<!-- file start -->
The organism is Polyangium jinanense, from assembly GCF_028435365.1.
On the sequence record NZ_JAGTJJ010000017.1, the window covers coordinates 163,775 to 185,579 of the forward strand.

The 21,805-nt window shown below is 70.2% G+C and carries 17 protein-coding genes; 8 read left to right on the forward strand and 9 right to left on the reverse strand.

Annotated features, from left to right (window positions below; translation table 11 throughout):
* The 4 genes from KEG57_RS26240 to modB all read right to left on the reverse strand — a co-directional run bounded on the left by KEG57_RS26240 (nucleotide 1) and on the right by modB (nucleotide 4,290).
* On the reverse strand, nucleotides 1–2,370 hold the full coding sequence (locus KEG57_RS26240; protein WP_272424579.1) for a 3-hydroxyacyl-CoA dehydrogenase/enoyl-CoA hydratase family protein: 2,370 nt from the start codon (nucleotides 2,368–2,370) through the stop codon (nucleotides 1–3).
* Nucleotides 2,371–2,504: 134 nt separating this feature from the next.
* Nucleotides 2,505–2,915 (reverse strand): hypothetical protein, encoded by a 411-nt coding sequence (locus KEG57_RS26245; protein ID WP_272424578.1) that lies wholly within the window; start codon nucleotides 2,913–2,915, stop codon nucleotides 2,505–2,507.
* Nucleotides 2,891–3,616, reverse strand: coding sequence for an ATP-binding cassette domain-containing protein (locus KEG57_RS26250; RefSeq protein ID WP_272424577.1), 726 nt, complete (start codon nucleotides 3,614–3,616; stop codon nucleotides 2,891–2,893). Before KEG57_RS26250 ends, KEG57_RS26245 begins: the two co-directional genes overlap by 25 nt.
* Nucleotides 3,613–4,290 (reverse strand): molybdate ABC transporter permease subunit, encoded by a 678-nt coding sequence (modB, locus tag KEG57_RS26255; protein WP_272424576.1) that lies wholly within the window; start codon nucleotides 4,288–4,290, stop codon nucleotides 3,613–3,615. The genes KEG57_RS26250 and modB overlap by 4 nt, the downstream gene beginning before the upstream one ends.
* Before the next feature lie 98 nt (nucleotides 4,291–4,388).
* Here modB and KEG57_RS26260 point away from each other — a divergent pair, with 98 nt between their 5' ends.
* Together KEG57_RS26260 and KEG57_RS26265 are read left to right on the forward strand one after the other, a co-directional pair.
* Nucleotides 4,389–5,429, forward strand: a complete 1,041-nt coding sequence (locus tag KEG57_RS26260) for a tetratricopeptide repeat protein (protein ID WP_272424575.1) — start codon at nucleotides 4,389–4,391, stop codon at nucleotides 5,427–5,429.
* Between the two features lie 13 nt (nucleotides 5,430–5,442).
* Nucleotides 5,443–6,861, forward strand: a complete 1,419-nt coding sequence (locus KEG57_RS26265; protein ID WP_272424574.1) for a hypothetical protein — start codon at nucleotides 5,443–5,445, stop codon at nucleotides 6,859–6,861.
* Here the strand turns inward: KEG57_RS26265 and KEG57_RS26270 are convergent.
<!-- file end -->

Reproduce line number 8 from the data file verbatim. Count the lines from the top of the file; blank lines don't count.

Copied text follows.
* Nucleotides 2,505–2,915 (reverse strand): hypothetical protein, encoded by a 411-nt coding sequence (locus KEG57_RS26245; protein ID WP_272424578.1) that lies wholly within the window; start codon nucleotides 2,913–2,915, stop codon nucleotides 2,505–2,507.